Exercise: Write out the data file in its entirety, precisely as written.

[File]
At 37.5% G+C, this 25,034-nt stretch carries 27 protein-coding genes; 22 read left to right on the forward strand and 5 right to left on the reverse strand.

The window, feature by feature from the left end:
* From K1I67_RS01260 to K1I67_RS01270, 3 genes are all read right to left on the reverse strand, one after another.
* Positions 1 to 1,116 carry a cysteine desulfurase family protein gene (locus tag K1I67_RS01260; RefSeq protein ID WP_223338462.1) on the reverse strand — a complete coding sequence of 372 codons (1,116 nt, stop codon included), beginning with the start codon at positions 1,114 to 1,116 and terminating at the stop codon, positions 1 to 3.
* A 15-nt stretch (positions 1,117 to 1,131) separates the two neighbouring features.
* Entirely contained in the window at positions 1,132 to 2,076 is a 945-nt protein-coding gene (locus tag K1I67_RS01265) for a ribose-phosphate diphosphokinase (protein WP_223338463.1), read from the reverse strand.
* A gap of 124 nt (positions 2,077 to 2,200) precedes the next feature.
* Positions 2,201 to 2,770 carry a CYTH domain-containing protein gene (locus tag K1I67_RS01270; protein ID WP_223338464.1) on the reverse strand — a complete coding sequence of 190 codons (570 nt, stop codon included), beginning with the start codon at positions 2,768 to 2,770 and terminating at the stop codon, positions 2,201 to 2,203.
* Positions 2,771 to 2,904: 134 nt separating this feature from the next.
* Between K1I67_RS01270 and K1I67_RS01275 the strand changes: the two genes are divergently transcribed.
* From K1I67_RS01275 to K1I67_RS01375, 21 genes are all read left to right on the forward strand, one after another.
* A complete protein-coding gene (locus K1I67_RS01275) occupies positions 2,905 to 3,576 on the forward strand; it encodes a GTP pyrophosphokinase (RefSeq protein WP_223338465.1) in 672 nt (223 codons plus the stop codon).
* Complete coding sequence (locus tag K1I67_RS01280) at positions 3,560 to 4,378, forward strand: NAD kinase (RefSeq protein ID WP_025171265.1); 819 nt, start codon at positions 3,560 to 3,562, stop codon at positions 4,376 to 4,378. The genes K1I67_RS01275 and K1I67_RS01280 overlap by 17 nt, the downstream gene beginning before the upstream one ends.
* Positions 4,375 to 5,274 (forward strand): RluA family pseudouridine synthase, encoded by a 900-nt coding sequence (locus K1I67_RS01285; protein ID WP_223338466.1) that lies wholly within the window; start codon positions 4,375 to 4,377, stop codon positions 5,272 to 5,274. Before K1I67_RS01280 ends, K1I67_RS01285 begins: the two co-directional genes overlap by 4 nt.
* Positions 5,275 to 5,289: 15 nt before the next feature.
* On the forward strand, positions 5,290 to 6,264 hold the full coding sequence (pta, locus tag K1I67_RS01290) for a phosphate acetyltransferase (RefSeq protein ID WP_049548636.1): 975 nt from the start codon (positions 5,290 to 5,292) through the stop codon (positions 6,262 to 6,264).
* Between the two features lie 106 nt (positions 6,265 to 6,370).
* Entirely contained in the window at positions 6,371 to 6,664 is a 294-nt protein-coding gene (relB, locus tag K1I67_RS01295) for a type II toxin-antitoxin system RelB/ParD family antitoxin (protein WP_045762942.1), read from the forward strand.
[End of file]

At 37.5% G+C, this 25,034-nt stretch carries 27 protein-coding genes; 22 read left to right on the forward strand and 5 right to left on the reverse strand.

The window, feature by feature from the left end:
* From K1I67_RS01260 to K1I67_RS01270, 3 genes are all read right to left on the reverse strand, one after another.
* Positions 1 to 1,116 carry a cysteine desulfurase family protein gene (locus tag K1I67_RS01260; RefSeq protein ID WP_223338462.1) on the reverse strand — a complete coding sequence of 372 codons (1,116 nt, stop codon included), beginning with the start codon at positions 1,114 to 1,116 and terminating at the stop codon, positions 1 to 3.
* A 15-nt stretch (positions 1,117 to 1,131) separates the two neighbouring features.
* Entirely contained in the window at positions 1,132 to 2,076 is a 945-nt protein-coding gene (locus tag K1I67_RS01265) for a ribose-phosphate diphosphokinase (protein WP_223338463.1), read from the reverse strand.
* A gap of 124 nt (positions 2,077 to 2,200) precedes the next feature.
* Positions 2,201 to 2,770 carry a CYTH domain-containing protein gene (locus tag K1I67_RS01270; protein ID WP_223338464.1) on the reverse strand — a complete coding sequence of 190 codons (570 nt, stop codon included), beginning with the start codon at positions 2,768 to 2,770 and terminating at the stop codon, positions 2,201 to 2,203.
* Positions 2,771 to 2,904: 134 nt separating this feature from the next.
* Between K1I67_RS01270 and K1I67_RS01275 the strand changes: the two genes are divergently transcribed.
* From K1I67_RS01275 to K1I67_RS01375, 21 genes are all read left to right on the forward strand, one after another.
* A complete protein-coding gene (locus K1I67_RS01275) occupies positions 2,905 to 3,576 on the forward strand; it encodes a GTP pyrophosphokinase (RefSeq protein WP_223338465.1) in 672 nt (223 codons plus the stop codon).
* Complete coding sequence (locus tag K1I67_RS01280) at positions 3,560 to 4,378, forward strand: NAD kinase (RefSeq protein ID WP_025171265.1); 819 nt, start codon at positions 3,560 to 3,562, stop codon at positions 4,376 to 4,378. The genes K1I67_RS01275 and K1I67_RS01280 overlap by 17 nt, the downstream gene beginning before the upstream one ends.
* Positions 4,375 to 5,274 (forward strand): RluA family pseudouridine synthase, encoded by a 900-nt coding sequence (locus K1I67_RS01285; protein ID WP_223338466.1) that lies wholly within the window; start codon positions 4,375 to 4,377, stop codon positions 5,272 to 5,274. Before K1I67_RS01280 ends, K1I67_RS01285 begins: the two co-directional genes overlap by 4 nt.
* Positions 5,275 to 5,289: 15 nt before the next feature.
* On the forward strand, positions 5,290 to 6,264 hold the full coding sequence (pta, locus tag K1I67_RS01290) for a phosphate acetyltransferase (RefSeq protein ID WP_049548636.1): 975 nt from the start codon (positions 5,290 to 5,292) through the stop codon (positions 6,262 to 6,264).
* Between the two features lie 106 nt (positions 6,265 to 6,370).
* Entirely contained in the window at positions 6,371 to 6,664 is a 294-nt protein-coding gene (relB, locus tag K1I67_RS01295) for a type II toxin-antitoxin system RelB/ParD family antitoxin (protein WP_045762942.1), read from the forward strand.